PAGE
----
As for the rest of it, if your problem is with Vox — and I will admit there is a hell of a lot of what he says I disagree vehemently with — take it up with him. Do not conflate what he says with something he isn’t a part of. Do not punish some very good writers because of your misconceptions and misunderstandings. Quit toeing the party line so closely that you can no longer think for yourselves. Have enough integrity to actually read the entries before voting.

After all, aren’t the Hugos about deciding the best in science fiction and fantasy, and not about voting only for the right sort of people?

For a great analysis of some of what has been going on, check out Dave Freer’s post at Mad Genius Club.

 

About the author

Writer, proud military mom and possessed by two crazy cats and one put-upon dog. Writes under the names of Amanda S. Green, Sam Schall and Ellie Ferguson.

Comments

  1. When you get angry ordinary friends talk some sense into you.

    Real friends, OTOH, are walking alongside you with a baseball bat saying “somebody’s going to get it.”

    I’m pretty sure I still have a bat or two from when Athena did Little League.

    😉

    Stay strong, my friend.

    1. Thanks. The one thing all this has done is shown us who are real friends are. Well, that and who wants to see readable books once more winning the Hugos. 😉

        1. Yes! Those modern bats just transmit too much shock up to the wrists. (Sadly, I neglected to keep my old-style bat properly waxed for the desert Southwest.)

          Over in the corner is my grandfather’s old Budweiser cane, though, which I have kept up properly. He demonstrated to me once how he used to use it to disarm idiots that came after him with pool cues – do it just right, and you hook the cue down and leave yourself with a perfect swing to take out *both* kneecaps at once.

          (Considering the time period and place in which he owned one of his two snooker parlors, some of those customers may even have had gin on their breath – of the bathtub variety…)

  2. Hope things are going well, Amanda.

    About Vox………. Vox is his own man. I’ve read his blog more than a few times, and I just don’t see what he’s accused of there. He certainly doesn’t attack people the way Requires Hate did.

    Does he have some interesting takes on things? Yeah. Is he maybe a little obsessive? Yeah. Attack him, and he’s going to attack back, and humiliate you. Is he a bad individual to start a fight with? Yeah, most definitely.

    You may not agree with his stances on things, but you’ll find that he deals with facts or has good references when he backs up his argument. If he refers to people in a disrespectful way, you’ll find that his target started it, sometimes years ago. I don’t see him starting fights for the hell of it. Just doesn’t seem to be the way he rolls.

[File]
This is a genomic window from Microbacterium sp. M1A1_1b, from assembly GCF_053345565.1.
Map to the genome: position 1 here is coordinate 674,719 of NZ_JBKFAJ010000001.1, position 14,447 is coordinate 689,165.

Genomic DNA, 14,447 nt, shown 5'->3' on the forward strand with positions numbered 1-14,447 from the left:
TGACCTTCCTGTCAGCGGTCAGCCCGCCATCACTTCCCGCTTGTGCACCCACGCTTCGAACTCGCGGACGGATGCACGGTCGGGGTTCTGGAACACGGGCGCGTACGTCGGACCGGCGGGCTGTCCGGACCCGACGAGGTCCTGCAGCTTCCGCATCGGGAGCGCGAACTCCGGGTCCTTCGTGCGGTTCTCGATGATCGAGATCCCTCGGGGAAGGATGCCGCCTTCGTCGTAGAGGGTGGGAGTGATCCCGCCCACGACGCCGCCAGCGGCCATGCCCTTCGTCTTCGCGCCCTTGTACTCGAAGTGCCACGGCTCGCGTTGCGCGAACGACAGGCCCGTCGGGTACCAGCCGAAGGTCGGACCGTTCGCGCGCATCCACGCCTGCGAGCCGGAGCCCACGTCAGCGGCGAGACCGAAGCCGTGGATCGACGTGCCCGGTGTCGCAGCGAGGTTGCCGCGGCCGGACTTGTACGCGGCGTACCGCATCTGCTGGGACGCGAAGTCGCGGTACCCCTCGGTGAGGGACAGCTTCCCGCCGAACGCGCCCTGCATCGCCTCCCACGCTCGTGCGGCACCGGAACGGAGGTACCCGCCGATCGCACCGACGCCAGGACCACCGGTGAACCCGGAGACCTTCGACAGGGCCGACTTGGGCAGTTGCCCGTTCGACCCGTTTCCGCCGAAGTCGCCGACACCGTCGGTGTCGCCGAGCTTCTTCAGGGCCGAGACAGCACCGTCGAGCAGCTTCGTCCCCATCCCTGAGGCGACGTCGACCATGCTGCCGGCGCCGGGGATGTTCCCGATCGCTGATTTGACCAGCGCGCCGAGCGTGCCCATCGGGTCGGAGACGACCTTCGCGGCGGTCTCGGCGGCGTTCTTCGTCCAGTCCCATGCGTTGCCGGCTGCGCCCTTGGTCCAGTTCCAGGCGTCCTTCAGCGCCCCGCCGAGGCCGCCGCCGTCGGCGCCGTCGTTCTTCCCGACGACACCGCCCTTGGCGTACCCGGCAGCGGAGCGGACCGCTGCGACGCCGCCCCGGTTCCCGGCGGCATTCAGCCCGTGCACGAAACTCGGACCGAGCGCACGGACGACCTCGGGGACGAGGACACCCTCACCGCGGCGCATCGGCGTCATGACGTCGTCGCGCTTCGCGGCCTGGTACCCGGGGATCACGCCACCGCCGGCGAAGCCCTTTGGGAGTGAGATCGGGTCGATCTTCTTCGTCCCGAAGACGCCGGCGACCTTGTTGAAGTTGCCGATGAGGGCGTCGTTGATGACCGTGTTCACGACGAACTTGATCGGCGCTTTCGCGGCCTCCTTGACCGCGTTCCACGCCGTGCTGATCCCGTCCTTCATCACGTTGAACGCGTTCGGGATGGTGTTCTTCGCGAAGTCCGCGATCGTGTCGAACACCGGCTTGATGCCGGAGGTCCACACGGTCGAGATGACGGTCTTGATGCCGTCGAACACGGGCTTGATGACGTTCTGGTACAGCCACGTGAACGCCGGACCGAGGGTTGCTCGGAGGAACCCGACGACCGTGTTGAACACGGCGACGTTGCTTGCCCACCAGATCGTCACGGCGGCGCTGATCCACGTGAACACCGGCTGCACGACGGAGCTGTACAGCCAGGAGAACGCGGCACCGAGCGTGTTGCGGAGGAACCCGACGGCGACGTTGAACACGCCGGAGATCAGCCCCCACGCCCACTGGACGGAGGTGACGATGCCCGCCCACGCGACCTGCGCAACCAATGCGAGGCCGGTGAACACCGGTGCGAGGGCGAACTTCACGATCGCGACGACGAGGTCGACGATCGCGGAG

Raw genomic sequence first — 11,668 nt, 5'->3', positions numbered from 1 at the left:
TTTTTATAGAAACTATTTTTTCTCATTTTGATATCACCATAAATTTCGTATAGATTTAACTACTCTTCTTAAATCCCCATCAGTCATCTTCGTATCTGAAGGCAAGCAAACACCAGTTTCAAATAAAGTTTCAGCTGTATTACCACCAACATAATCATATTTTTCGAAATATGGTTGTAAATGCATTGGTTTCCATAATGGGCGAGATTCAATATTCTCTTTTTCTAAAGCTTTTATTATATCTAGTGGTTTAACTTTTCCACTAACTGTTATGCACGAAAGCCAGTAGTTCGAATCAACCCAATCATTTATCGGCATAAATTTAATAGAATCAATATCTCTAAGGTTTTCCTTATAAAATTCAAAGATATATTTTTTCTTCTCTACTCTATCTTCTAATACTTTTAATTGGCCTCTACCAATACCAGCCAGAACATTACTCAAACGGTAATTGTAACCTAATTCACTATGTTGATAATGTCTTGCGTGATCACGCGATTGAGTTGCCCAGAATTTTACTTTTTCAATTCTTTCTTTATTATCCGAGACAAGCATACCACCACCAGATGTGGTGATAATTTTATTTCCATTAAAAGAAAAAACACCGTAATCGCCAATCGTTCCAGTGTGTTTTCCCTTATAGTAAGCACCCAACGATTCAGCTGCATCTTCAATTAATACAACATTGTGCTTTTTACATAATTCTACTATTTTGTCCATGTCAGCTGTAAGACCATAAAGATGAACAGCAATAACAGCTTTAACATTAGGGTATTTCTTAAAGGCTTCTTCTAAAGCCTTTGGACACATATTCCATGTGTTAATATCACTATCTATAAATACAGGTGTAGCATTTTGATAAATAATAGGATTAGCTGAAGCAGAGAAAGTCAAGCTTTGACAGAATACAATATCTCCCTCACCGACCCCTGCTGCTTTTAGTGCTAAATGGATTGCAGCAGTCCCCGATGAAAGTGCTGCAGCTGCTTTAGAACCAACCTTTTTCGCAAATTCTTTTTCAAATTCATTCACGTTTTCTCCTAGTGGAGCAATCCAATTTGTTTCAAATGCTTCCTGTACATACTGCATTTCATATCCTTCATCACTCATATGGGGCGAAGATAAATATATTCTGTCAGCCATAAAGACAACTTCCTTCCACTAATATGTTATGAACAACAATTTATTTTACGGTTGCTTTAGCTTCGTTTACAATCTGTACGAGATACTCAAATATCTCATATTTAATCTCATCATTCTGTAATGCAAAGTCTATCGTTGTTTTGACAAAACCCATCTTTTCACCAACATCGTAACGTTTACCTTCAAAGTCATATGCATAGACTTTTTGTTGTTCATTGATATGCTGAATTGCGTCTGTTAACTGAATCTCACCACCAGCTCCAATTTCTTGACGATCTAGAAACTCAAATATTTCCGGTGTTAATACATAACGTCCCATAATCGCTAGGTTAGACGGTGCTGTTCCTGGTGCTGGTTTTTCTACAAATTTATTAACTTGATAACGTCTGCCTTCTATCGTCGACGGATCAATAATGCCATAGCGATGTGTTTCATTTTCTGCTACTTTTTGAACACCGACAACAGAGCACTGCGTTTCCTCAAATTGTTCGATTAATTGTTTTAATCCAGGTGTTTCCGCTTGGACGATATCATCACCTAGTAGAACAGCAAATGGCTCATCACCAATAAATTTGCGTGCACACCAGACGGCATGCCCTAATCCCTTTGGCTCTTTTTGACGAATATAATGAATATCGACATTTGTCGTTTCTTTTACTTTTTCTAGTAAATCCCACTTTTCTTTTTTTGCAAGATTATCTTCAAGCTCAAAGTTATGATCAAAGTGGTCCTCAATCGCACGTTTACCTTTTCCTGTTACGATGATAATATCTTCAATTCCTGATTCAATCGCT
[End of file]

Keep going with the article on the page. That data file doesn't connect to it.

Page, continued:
Equating him with Requires Hate was stupid. There’s no one on the SJW side like Vox, and showing a mirror on it, he’s not like anyone in SJW land. He doesn’t go out of his way to attack like they do.

    Is Rabid Puppies an attempt to game the system? Maybe. But it’s within the rules, and the SJW’s asked for it the way they crowed about things after the last awards. Knowingly repeating myself, starting a fight with Vox has consequences.

    If some stupid SJW wants Vox denounced, let them do it, and reap the wild wind.

    1. Oh, I agree. Vox likes to stir the water but he does have facts behind him when he starts — or finishes — a debate. It is more his style than anything that makes me uncomfortable at times and in no way was this meant to be the “required” distancing that the other side is asking for. Oh, I want the other side to do more than to denounce him. They do that with every other breath. I want them to try to control him. If they think he is uncontrollable now, just wait. If they try to shut him down or shut him up, they will find out what a real fight is. I will then sell concessions and watch, knowing what the outcome will be even if they don’t.

  3. Vox Day seems to be an acquired taste… one that I haven’t acquired myself… HOWEVER… the things that he’s being reviled for don’t seem to be all that hate filled and disgusting…

    The ones I’ve tracked down (as opposed to taking the SJW’s word for what they contain) were food for thought…

    The fight he had with Jemison or whatever her name is was pretty much defensive and to the point.